donderdag 16 mei 2013

Het (feministische?) fenomeen Amanda Palmer: de punkkoningin van de provocatie.



De Amerikaanse muzikante en voormalige street perfomer Amanda 'Fucking' Palmer is niet vies van enige controverse: de vroegere leading lady van de punk cabaretband The Dresden Dolls schopt immers graag tegen de schenen van de goegemeente en provoceert steeds met passie. Haar flamboyant gedrag op en naast het podium, tezamen met haar heel eigen opvallende ideeën over het hedendaagse feministische denken, zorgen ervoor dat de meningen over deze artieste – zeker binnen feministische kringen – vaak uiteenlopen.

Zo kwam Palmer deze zomer bijvoorbeeld nog in opspraak toen bleek dat ze met haar revolutionaire
Kickstarter-project – een website waarop bands en muzikanten hun muziek rechtstreeks kunnen laten financieren door hun fans – maar liefst 1.2 miljoen dollar had opgehaald voor haar nieuwe album Theatre Is Evil. Op zich lijkt dit niet zo heel problematisch te zijn – crowd funding zorgt er immers voor dat het geld van muziekfans rechtstreeks bij de artiest in kwestie terecht komt en niet aan de vingers van op geld beluste managers blijft kleven – maar de Amerikaanse media vroegen zich terecht af of Palmers marxistische en DIY-attitude wel te verzoenen viel met het ophalen van zo'n ontzettend gigantisch bedrag. Daarnaast viel het bij vele fans en professionele muzikanten ook niet in goede aarde dat Palmer onder haar fans muzikanten ronselde om gratis op te treden tijdens haar wereldtournee.

Palmer besloot nadien gelukkig om al haar muzikanten te betalen, en krabbelde na dit incident meer dan gewoon maar recht, omdat ze door heel deze controverse werd uitgenodigd om
een TED-talk te verzorgen waarin ze onder meer inging op haar radicale – maar inspirerende – ideeën over crowd funding en de muziekindustrie.

Niettemin kwam ze onlangs nog maar eens in opspraak nadat ze op haar blog een gedicht met de – volgens sommige offensieve want te empathische titel –
A Poem For Dzhokhar plaatste. Als geboren en getogen Bostonian, wou ze als artieste haar emoties delen over de recente bomaanslag in Boston, maar vele van haar critici (maar ook fans) vonden dat ze met dit gedicht de grenzen van de goede smaak ver overschreed.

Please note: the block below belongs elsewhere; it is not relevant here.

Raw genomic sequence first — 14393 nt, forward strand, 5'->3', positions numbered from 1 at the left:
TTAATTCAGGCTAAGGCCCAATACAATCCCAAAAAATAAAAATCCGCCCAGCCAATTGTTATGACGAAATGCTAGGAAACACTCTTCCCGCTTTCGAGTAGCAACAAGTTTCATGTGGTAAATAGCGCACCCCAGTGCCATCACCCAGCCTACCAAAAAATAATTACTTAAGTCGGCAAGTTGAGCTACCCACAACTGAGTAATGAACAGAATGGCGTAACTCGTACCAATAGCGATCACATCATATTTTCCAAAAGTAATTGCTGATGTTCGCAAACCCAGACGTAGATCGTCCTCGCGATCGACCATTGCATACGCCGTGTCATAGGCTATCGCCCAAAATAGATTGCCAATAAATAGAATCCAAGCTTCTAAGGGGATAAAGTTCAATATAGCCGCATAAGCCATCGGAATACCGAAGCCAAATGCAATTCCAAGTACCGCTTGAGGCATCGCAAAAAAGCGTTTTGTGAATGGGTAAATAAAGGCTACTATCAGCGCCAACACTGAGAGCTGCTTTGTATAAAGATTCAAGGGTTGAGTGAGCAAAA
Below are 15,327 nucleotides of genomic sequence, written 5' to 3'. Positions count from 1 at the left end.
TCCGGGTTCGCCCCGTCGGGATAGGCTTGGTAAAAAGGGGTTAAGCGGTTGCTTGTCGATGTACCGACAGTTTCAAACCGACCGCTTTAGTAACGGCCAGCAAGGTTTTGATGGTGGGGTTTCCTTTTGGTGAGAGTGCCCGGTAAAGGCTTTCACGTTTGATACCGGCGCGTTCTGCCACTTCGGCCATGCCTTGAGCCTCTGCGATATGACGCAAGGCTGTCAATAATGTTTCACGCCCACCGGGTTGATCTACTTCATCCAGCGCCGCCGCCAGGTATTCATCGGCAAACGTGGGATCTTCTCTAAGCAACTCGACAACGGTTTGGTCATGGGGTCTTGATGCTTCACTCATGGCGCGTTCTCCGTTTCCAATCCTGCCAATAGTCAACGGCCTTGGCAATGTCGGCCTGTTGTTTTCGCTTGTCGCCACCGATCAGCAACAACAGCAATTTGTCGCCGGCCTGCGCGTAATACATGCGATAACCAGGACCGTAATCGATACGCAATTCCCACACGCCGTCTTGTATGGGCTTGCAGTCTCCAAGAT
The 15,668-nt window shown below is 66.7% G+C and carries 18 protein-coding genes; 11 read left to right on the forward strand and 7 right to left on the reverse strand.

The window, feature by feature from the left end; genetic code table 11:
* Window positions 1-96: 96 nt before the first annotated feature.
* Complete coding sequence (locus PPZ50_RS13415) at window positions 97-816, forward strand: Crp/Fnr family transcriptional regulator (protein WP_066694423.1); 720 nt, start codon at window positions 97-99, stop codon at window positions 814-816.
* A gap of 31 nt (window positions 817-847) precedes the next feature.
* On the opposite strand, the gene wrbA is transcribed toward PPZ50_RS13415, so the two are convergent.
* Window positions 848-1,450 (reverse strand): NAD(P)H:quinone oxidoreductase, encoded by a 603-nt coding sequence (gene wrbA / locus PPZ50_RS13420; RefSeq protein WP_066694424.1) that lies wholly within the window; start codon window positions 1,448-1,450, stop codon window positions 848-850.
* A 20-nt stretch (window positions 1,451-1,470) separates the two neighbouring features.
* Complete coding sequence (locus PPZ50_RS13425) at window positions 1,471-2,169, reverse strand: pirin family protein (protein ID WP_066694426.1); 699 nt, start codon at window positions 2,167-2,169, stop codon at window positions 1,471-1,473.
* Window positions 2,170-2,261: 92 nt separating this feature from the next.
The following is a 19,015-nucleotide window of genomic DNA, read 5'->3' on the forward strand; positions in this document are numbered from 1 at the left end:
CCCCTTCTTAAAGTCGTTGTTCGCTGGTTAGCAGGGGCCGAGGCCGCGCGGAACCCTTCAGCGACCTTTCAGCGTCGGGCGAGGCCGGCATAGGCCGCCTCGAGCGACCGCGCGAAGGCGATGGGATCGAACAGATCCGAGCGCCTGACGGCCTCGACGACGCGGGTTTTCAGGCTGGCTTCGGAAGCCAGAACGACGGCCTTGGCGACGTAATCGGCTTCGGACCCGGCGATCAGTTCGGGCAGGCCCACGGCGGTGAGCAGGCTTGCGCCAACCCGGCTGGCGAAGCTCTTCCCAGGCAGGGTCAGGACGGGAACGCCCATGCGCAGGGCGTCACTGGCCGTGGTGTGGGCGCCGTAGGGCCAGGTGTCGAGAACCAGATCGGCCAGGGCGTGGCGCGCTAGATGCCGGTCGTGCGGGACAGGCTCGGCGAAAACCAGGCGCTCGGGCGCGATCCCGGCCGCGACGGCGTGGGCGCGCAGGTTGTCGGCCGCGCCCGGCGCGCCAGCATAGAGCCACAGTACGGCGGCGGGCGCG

Dit maar om te tonen dat Palmer – zelfs meer dan Madonna – de titel van koningin van de provocatie verdient. En dit is zeker zo als het op Palmers verhouding met het feminisme aankomt: hoewel ze zelf steeds het gevecht aangaat met de absurde schoonheidsidealen die gelden binnen onze maatschappij en de muziekindustrie in het bijzonder, blijkt uit interviews dat ze toch niet zo tuk is op het politieke feminisme. Daarnaast stuitte één van haar meest recente muzikale projecten met indiemuzikant Jason Webley, Evelyn Evelyn genaamd, heel wat feministen (en de groepering
Feminists With Disabilities
in het bijzonder) tegen de borst: Palmer en Webley traden tijdens hun muzikale acts namelijk op als een Siamese tweeling, die zogezegd uit een freakshow gered waren door Palmer en Webley. Deze paternalistische gimmick ging voor velen net iets te ver.

Uit dit alles blijkt dus dat provocatie centraal staat in het muzikale werk van Amanda Palmer, maar betekent dit ook dat ze louter provoceert om te provoceren? En moeten we haar dan meteen een postfeministe noemen omdat ze vooral lijkt te willen opvallen en tegelijkertijd erg kritisch is voor bepaalde vormen van feminisme? Of gaat er onder het laagje – of zeg maar dikke lagen – van provocatie en rebellie toch nog een andere Palmer schuil die wel aandacht heeft voor gender en feministische kwesties?

In onderstaand (Engelstalig) artikel probeer ik door middel van een introductie op Palmers oeuvre en haar voorliefde voor het Brechtiaanse Verfremdungseffekt een andere, misschien wel meer feministische kant van deze artieste te tonen...

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Eyebrowless, but eye-catching. Theatrical punk entertainer, but without the typical punk nihilism. Enigmatic and (post-)feminist provocateur.


These three descriptions immediately suggest that Amanda Palmer, former front lady and pianist of the Boston-based punk cabaret band The Dresden Dolls, and now a full-time solo artist, isn’t your typical American singer-songwriter: as a talented musician, she bravely fights against the monotony that is so central to the contemporary alternative music scene nowadays, and as an empowered woman, she refuses to be enslaved by today’s superficial beauty standards that have always been and still are dominating the music industry and our society as a whole.
    
If one ought to describe Amanda Palmer’s artistic performances, then her style should be compared to a postmodern hybrid mix of PJ Harvey’s and Lady Gaga’s styles: unlike Harvey, Palmer isn’t your typical British demure siren, but she certainly is as multitalented as her, which means that Palmer isn’t afraid of mixing different music genres with one another. Palmer’s love for outrageous, artsy shows also instantly reminds us of Lady Gaga, but where the latter really tries to put as much glitter and glamour in her performances as possible, Palmer usually takes a more sober and minimalistic approach to performing. If Lady Gaga claims to have become an exemplary, embodied postmodern art piece, a performance by Amanda Palmer should probably be seen as the anachronistic paradigm of entartete Musik, but then with a touch of feminism– or at least gender subversion– and gothic punk.